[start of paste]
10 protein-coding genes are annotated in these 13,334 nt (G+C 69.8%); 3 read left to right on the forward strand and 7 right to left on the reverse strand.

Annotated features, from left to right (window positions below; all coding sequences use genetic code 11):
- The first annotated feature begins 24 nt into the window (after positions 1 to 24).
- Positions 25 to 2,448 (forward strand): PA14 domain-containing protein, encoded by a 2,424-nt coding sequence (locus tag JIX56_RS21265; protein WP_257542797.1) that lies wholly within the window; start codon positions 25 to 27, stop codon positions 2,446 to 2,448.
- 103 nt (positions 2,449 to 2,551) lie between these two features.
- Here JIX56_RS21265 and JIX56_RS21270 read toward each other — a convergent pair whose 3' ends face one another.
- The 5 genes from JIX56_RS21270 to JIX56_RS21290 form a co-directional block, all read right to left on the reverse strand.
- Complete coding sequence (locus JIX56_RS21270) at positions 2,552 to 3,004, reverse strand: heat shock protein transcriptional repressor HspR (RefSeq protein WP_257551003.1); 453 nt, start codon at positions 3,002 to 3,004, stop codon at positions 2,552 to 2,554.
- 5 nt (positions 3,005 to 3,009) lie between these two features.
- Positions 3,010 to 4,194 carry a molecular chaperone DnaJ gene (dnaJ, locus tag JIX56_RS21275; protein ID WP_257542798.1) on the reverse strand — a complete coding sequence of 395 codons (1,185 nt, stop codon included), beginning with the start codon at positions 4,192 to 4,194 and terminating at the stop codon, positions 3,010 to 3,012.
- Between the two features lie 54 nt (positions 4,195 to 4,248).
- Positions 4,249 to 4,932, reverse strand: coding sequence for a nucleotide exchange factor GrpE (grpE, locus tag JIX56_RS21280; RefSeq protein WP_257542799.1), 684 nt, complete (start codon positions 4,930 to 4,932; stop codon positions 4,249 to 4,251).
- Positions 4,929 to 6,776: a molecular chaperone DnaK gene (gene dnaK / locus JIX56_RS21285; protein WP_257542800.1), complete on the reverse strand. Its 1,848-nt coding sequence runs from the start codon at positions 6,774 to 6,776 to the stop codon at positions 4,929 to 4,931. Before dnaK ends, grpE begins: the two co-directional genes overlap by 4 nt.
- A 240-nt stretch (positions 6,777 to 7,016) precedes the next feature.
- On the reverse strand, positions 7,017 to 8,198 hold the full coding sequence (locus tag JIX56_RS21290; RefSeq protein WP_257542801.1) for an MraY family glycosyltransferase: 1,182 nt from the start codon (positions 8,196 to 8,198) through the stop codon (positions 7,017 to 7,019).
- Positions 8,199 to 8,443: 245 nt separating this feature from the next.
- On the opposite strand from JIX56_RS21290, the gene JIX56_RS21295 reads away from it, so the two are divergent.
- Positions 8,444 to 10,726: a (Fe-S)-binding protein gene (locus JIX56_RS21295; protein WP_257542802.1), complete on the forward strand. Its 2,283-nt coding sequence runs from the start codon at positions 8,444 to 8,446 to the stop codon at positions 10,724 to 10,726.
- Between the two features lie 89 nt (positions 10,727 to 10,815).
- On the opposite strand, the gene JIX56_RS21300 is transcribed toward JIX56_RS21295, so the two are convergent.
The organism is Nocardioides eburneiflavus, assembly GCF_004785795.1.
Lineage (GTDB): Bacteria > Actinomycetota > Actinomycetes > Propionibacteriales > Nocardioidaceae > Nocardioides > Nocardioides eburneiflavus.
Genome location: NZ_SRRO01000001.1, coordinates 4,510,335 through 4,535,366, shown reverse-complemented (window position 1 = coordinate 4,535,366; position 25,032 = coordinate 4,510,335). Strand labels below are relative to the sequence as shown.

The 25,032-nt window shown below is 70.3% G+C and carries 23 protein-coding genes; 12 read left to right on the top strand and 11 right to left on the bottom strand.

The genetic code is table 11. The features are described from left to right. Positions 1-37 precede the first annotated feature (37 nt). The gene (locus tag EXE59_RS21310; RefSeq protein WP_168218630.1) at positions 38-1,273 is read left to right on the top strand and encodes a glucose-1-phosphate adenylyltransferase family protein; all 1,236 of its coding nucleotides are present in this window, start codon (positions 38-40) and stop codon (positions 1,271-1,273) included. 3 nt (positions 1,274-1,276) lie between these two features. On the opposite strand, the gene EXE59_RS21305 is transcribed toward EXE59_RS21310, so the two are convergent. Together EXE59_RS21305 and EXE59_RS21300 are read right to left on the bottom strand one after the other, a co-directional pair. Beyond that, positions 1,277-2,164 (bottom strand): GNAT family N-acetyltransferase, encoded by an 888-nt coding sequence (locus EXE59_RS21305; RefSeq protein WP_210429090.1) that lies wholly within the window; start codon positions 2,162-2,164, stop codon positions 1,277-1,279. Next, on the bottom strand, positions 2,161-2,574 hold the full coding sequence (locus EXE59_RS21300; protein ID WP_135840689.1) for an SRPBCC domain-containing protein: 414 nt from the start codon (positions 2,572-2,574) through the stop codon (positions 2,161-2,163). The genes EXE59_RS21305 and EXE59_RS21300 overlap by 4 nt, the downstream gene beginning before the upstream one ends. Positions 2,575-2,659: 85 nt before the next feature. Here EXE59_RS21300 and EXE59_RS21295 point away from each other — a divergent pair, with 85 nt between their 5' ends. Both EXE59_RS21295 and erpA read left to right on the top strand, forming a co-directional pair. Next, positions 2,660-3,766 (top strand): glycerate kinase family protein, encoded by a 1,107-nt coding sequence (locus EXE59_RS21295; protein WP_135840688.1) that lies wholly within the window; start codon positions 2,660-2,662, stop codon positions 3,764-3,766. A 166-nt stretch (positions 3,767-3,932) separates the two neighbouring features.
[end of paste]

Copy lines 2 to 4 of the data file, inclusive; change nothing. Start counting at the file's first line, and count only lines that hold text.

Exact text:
Annotated features, from left to right (window positions below; all coding sequences use genetic code 11):
- The first annotated feature begins 24 nt into the window (after positions 1 to 24).
- Positions 25 to 2,448 (forward strand): PA14 domain-containing protein, encoded by a 2,424-nt coding sequence (locus tag JIX56_RS21265; protein WP_257542797.1) that lies wholly within the window; start codon positions 25 to 27, stop codon positions 2,446 to 2,448.